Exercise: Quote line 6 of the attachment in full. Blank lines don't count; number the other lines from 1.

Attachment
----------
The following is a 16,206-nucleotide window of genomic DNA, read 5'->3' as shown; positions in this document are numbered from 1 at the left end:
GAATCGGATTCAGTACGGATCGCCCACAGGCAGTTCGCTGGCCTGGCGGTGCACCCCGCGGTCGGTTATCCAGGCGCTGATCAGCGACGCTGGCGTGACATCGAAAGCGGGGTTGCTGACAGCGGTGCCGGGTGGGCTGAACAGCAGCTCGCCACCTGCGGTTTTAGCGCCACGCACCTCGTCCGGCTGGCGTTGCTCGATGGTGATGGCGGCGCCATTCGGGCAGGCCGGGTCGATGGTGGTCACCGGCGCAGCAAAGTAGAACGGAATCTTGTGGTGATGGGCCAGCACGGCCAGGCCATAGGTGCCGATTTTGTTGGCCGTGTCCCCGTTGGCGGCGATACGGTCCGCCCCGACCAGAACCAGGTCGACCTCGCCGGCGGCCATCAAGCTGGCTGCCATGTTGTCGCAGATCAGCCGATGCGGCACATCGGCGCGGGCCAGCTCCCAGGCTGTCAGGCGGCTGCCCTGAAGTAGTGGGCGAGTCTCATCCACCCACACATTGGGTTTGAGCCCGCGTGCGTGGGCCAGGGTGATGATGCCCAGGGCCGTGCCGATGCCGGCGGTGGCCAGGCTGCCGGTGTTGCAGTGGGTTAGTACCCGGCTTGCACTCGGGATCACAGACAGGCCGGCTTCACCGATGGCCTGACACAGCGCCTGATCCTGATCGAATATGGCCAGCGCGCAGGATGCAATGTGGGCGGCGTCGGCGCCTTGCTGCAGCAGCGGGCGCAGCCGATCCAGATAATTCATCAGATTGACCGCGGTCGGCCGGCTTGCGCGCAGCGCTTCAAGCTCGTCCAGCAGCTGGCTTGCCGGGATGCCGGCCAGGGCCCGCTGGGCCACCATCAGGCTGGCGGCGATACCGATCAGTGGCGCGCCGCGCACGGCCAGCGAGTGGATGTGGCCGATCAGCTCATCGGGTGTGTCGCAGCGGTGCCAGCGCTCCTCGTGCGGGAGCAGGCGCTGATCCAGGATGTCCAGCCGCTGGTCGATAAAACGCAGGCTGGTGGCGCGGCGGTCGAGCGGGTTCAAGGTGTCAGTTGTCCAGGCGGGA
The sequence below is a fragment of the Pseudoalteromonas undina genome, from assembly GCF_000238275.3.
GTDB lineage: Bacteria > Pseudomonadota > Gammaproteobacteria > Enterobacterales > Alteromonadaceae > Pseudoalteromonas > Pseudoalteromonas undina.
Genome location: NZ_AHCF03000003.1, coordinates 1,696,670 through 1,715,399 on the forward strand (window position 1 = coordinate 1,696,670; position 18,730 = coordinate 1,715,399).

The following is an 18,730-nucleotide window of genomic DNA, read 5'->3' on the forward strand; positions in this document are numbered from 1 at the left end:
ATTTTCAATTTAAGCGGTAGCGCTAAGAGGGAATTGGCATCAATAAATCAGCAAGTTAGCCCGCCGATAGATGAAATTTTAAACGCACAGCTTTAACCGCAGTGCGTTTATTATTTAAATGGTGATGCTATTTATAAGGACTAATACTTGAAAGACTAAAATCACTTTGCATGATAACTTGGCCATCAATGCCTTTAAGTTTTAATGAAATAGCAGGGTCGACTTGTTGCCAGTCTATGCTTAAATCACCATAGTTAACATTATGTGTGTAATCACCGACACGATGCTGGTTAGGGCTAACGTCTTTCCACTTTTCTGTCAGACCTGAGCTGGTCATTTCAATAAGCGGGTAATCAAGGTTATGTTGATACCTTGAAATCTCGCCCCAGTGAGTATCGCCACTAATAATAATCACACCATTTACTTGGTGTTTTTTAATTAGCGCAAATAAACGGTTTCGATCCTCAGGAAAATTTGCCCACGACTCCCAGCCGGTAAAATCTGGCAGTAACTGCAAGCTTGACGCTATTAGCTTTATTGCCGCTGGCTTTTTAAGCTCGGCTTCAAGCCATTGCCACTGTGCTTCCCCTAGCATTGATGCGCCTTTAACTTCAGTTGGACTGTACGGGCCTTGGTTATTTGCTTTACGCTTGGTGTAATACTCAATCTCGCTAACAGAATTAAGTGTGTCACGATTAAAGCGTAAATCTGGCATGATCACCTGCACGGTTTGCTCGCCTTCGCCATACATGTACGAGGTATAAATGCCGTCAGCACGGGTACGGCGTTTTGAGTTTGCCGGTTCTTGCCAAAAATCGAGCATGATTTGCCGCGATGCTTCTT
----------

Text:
The following is an 18,730-nucleotide window of genomic DNA, read 5'->3' on the forward strand; positions in this document are numbered from 1 at the left end: